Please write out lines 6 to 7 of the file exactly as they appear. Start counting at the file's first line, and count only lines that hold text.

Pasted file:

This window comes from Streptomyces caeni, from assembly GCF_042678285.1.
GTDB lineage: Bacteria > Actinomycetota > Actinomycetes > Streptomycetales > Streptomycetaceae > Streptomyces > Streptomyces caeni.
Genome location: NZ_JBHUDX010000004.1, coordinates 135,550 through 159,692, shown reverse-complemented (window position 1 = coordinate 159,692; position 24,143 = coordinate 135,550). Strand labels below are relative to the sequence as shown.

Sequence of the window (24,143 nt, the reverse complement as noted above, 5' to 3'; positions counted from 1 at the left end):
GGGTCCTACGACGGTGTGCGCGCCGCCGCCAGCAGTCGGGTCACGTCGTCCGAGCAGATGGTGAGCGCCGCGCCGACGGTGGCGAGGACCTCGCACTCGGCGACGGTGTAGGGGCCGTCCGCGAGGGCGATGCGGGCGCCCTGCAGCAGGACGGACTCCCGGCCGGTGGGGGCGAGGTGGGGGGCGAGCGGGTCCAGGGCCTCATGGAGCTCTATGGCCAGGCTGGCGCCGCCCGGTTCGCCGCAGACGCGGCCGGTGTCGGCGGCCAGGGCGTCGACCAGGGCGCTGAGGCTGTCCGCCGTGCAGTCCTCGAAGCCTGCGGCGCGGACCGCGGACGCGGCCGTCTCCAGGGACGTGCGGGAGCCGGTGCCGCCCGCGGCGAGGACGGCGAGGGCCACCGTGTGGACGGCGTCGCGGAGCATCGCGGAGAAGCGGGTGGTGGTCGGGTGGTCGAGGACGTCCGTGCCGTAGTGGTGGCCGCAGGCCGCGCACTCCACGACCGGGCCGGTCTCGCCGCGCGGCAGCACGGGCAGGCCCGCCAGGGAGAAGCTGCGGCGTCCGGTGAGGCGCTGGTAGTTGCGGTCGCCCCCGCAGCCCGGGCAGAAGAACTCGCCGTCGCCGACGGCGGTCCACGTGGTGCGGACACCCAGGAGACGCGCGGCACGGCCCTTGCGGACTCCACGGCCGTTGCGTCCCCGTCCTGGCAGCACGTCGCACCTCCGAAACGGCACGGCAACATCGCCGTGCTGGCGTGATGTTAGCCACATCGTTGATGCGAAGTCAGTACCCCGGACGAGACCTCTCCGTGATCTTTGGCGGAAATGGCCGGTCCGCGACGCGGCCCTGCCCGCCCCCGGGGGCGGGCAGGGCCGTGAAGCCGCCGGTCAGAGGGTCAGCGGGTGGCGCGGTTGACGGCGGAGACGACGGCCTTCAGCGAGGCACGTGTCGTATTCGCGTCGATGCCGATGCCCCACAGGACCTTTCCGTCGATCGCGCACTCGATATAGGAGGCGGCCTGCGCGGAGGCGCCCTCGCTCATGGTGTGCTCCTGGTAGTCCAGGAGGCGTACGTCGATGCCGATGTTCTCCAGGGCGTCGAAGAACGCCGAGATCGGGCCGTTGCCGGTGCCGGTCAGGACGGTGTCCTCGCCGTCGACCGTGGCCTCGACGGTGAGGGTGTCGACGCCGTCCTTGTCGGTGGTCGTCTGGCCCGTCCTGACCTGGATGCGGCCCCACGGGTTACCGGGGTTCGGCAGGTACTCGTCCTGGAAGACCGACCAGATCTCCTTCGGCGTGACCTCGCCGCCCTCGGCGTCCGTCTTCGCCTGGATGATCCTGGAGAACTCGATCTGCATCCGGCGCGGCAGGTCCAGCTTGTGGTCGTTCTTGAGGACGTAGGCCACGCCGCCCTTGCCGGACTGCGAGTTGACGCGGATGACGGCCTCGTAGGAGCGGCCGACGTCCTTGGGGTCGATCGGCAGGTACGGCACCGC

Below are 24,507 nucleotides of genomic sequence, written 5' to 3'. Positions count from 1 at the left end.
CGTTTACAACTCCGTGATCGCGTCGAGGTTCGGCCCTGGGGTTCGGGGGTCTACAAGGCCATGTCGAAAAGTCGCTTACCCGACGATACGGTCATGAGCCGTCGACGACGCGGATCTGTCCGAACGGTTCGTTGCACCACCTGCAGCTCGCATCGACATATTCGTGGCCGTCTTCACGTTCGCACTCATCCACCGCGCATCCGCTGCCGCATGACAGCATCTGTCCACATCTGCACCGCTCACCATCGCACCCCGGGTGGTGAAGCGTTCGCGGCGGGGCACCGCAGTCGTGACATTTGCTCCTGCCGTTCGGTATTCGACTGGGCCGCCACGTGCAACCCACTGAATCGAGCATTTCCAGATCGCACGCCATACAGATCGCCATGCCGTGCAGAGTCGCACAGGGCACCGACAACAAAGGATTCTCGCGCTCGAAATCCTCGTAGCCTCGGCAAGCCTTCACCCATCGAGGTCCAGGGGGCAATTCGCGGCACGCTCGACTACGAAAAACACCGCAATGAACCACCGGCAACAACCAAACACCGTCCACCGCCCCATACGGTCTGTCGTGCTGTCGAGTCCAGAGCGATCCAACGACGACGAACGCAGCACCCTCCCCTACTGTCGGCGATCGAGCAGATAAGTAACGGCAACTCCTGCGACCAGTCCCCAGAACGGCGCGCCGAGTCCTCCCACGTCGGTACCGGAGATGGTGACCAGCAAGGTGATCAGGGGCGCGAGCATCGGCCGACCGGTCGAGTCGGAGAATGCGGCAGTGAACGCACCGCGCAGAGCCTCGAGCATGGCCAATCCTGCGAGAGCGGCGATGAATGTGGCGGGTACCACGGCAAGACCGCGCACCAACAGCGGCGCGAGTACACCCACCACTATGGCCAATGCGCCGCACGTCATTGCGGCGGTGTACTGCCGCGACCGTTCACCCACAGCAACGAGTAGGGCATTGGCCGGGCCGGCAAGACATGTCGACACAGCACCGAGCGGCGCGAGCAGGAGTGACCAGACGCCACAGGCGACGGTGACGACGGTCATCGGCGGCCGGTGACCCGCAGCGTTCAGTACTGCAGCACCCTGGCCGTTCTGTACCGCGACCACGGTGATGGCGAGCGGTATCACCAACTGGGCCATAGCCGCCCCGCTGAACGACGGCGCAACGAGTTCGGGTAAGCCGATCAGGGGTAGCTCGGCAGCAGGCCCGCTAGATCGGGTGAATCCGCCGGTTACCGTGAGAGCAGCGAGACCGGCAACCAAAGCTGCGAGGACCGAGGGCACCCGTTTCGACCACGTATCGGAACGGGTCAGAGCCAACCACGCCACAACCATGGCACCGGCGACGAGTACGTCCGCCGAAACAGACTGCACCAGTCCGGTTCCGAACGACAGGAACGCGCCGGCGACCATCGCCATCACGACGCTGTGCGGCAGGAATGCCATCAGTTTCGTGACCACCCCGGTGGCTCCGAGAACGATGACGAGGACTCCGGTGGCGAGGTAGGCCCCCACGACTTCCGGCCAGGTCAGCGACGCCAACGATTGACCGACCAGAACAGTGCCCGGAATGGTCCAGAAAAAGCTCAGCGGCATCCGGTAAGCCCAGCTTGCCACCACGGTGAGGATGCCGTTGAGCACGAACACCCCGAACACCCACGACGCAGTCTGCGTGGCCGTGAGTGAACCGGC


Below are 24,507 nucleotides of genomic sequence, written 5' to 3'. Positions count from 1 at the left end.
CGTTTACAACTCCGTGATCGCGTCGAGGTTCGGCCCTGGGGTTCGGGGGTCTACAAGGCCATGTCGAAAAGTCGCTTACCCGACGATACGGTCATGAGCCGTCGACGACGCGGATCTGTCCGAACGGTTCGTTGCACCACCTGCAGCTCGCATCGACATATTCGTGGCCGTCTTCACGTTCGCACTCATCCACCGCGCATCCGCTGCCGCATGACAGCATCTGTCCACATCTGCACCGCTCACCATCGCACCCCGGGTGGTGAAGCGTTCGCGGCGGGGCACCGCAGTCGTGACATTTGCTCCTGCCGTTCGGTATTCGACTGGGCCGCCACGTGCAACCCACTGAATCGAGCATTTCCAGATCGCACGCCATACAGATCGCCATGCCGTGCAGAGTCGCACAGGGCACCGACAACAAAGGATTCTCGCGCTCGAAATCCTCGTAGCCTCGGCAAGCCTTCACCCATCGAGGTCCAGGGGGCAATTCGCGGCACGCTCGACTACGAAAAACACCGCAATGAACCACCGGCAACAACCAAACACCGTCCACCGCCCCATACGGTCTGTCGTGCTGTCGAGTCCAGAGCGATCCAACGACGACGAACGCAGCACCCTCCCCTACTGTCGGCGATCGAGCAGATAAGTAACGGCAACTCCTGCGACCAGTCCCCAGAACGGCGCGCCGAGTCCTCCCACGTCGGTACCGGAGATGGTGACCAGCAAGGTGATCAGGGGCGCGAGCATCGGCCGACCGGTCGAGTCGGAGAATGCGGCAGTGAACGCACCGCGCAGAGCCTCGAGCATGGCCAATCCTGCGAGAGCGGCGATGAATGTGGCGGGTACCACGGCAAGACCGCGCACCAACAGCGGCGCGAGTACACCCACCACTATGGCCAATGCGCCGCACGTCATTGCGGCGGTGTACTGCCGCGACCGTTCACCCACAGCAACGAGTAGGGCATTGGCCGGGCCGGCAAGACATGTCGACACAGCACCGAGCGGCGCGAGCAGGAGTGACCAGACGCCACAGGCGACGGTGACGACGGTCATCGGCGGCCGGTGACCCGCAGCGTTCAGTACTGCAGCACCCTGGCCGTTCTGTACCGCGACCACGGTGATGGCGAGCGGTATCACCAACTGGGCCATAGCCGCCCCGCTGAACGACGGCGCAACGAGTTCGGGTAAGCCGATCAGGGGTAGCTCGGCAGCAGGCCCGCTAGATCGGGTGAATCCGCCGGTTACCGTGAGAGCAGCGAGACCGGCAACCAAAGCTGCGAGGACCGAGGGCACCCGTTTCGACCACGTATCGGAACGGGTCAGAGCCAACCACGCCACAACCATGGCACCGGCGACGAGTACGTCCGCCGAAACAGACTGCACCAGTCCGGTTCCGAACGACAGGAACGCGCCGGCGACCATCGCCATCACGACGCTGTGCGGCAGGAATGCCATCAGTTTCGTGACCACCCCGGTGGCTCCGAGAACGATGACGAGGACTCCGGTGGCGAGGTAGGCCCCCACGACTTCCGGCCAGGTCAGCGACGCCAACGATTGACCGACCAGAACAGTGCCCGGAATGGTCCAGAAAAAGCTCAGCGGCATCCGGTAAGCCCAGCTTGCCACCACGGTGAGGATGCCGTTGAGCACGAACACCCCGAACACCCACGACGCAGTCTGCGTGGCCGTGAGTGAACCGGC